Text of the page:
Monday, January 25, 2010

The Creeping Pestilence of Clichés

Recently, I reviewed a story and in my comments I referred to the use of clichés. It got me thinking about what is a cliché and how as an author and book reviewer, I use and address these dratted buggers.

Clichés crawl into everyone's work and articles. Even the best selling author Dan Brown littered his novel the Da Vinci Code with clichéd descriptions. I ask, no, I yell, "Where was his editor!" I say, shame for not killing them with a red pen. The clichés in his story telling are so abundant that if stripped, I'm not certain much would be left on the page. If nothing else, I suggest using the novel for a fun twist on an old drinking game. When you read a cliché, DRINK! You'll need a liver transplant by chapter two.

Anyhow, by definition, a cliché is not merely a phrase used by lots of people, but a phrase that conveys some sort of idea or message. A cliché is an overused metaphor.

Here's some advice on how to test if something is a cliché:

1. Read the first half of the sentence, then ask, "do I know how the sentence ends?"

Example, "The gene pool could use a little chlorine." Is not a cliché because when asked, "The gene pool could use what?" The entire room doesn't groan in unison the answer.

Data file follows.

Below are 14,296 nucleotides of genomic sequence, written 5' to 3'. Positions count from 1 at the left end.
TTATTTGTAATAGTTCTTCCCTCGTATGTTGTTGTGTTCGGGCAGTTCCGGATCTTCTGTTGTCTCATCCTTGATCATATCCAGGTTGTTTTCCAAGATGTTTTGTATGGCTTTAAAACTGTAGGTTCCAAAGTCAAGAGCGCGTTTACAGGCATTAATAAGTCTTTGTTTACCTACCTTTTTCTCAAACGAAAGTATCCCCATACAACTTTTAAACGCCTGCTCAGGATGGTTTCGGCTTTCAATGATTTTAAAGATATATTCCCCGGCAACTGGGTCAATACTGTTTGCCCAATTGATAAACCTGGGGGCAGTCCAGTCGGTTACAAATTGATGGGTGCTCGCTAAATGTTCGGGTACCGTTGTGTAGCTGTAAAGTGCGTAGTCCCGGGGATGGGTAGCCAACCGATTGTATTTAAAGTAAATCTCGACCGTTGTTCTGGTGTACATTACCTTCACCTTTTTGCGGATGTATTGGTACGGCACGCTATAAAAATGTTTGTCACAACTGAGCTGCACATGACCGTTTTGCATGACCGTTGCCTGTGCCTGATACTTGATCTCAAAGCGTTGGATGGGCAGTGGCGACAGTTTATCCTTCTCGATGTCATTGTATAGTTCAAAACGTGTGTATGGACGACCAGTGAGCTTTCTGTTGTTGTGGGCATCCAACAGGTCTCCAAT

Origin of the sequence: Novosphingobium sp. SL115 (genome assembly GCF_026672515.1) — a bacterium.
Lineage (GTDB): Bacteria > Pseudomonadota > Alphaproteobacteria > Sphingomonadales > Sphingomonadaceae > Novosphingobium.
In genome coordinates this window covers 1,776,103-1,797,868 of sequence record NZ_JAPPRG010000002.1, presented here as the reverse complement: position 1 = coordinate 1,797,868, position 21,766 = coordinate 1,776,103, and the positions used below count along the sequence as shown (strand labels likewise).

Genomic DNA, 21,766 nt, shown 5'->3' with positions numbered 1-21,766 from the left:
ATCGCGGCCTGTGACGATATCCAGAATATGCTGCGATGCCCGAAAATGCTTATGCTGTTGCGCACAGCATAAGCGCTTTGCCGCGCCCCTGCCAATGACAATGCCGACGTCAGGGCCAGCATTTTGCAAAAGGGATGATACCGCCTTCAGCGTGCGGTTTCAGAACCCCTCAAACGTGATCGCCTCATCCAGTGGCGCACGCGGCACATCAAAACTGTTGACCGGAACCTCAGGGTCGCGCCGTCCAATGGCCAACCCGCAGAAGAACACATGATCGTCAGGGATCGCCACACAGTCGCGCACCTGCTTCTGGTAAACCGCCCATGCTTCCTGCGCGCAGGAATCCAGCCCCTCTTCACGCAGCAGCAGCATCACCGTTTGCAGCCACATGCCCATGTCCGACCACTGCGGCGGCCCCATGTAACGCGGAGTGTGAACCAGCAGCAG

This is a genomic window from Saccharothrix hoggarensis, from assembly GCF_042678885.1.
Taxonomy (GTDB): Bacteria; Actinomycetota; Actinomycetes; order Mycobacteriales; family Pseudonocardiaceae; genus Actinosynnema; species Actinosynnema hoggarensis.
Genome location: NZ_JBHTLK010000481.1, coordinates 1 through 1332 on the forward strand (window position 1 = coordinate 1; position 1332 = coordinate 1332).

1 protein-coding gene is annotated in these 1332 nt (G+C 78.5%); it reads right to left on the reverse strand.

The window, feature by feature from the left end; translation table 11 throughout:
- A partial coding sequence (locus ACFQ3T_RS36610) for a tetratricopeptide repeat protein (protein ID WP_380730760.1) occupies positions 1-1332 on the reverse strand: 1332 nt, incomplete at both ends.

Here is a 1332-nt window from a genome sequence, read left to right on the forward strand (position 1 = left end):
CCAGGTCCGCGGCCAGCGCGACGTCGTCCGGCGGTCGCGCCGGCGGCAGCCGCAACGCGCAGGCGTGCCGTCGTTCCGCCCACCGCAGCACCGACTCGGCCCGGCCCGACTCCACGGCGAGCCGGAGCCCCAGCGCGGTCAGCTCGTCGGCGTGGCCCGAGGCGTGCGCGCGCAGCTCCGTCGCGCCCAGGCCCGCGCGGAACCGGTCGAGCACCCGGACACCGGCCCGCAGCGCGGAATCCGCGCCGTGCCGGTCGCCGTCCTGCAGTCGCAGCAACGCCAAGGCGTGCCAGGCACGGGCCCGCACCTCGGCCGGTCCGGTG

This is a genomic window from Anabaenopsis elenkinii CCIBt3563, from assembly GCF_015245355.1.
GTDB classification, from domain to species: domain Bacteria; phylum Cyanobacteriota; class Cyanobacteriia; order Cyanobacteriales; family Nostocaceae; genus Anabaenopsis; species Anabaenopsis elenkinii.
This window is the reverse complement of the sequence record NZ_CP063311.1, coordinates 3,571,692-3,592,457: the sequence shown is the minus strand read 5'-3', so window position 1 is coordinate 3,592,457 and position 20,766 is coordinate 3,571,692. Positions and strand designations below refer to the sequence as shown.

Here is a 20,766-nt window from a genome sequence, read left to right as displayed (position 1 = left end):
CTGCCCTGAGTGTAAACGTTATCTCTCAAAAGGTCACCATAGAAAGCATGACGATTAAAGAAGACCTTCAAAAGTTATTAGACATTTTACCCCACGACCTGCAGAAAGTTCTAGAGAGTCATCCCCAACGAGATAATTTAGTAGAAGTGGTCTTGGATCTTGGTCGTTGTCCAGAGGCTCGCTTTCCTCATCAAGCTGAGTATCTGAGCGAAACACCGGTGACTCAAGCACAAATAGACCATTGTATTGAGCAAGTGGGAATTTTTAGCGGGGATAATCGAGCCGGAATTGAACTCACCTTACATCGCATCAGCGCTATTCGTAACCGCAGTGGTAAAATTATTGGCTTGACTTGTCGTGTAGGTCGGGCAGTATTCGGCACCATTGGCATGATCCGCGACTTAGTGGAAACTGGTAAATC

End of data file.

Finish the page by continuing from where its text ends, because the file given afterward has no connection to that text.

Example, "At the crack of...." most people will immediately say, "dawn." Therefore, the phrase is cliché. Need another example? "Stubborn as a...?" mule most likely.

Clichés are familiar and immediately conjure images. They're easy to pull from and even tempting to write down when a writer becomes tired or hurried. They often appear in early drafts when writers are trying to keep the flow of the story moving and run out of creative, original metaphors to describe a character's physical attributes, movements or even surroundings. This is fine, but get out your red pen and strike through when editing. This is the time when you should slow down, re-think and insert something a bit more original. Don't be afraid to hurt your own feelings. Every writer does it. We all make the mistake, but a good writer makes the corrections, or at the very least, tries to recognize these creepy little bastards.

Anti-cliché Some good advice is to exterminate these pests by using the anti-cliché. Here is an example I pulled from another site:

"A really dumb cliché like what goes around comes around deserves to be mistreated. The anti-cliché is a cliché that is twisted into a different shape, but is still recognizable. For example, you could take what goes around comes around and change what comes around to probably should, to make what goes around probably should. The meaning is significantly changed, but it is better to be thought of as cantankerous than as a bad writer."


1 comment:

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